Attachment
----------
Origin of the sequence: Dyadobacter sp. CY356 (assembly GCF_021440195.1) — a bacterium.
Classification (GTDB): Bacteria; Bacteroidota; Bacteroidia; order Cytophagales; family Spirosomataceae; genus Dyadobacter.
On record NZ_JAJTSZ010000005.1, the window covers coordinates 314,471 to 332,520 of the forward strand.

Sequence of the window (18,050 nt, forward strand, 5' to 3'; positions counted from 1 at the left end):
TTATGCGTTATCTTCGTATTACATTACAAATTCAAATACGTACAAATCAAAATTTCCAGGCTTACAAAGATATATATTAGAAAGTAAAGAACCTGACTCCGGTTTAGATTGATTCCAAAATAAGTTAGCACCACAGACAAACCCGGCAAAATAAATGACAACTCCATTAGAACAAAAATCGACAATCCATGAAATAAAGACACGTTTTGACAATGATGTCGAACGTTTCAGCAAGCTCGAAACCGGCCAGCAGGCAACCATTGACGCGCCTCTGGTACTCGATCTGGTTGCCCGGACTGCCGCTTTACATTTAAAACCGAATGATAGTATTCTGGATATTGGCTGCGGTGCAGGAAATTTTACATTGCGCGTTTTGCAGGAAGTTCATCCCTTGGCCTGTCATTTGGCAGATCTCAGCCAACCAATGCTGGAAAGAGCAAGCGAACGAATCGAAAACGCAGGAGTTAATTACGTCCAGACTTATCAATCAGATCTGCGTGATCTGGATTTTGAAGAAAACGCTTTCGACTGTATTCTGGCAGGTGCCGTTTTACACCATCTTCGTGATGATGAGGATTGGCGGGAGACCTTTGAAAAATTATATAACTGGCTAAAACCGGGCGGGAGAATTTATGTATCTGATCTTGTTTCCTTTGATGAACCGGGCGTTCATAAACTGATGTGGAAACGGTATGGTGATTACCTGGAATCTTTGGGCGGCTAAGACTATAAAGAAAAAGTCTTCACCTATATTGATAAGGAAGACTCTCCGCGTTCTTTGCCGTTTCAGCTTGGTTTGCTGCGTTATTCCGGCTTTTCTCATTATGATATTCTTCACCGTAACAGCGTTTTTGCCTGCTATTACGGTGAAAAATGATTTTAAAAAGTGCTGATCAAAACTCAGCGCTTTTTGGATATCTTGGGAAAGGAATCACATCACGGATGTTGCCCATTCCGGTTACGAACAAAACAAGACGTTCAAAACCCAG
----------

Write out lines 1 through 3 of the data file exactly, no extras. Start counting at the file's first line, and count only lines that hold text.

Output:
Origin of the sequence: Dyadobacter sp. CY356 (assembly GCF_021440195.1) — a bacterium.
Classification (GTDB): Bacteria; Bacteroidota; Bacteroidia; order Cytophagales; family Spirosomataceae; genus Dyadobacter.
On record NZ_JAJTSZ010000005.1, the window covers coordinates 314,471 to 332,520 of the forward strand.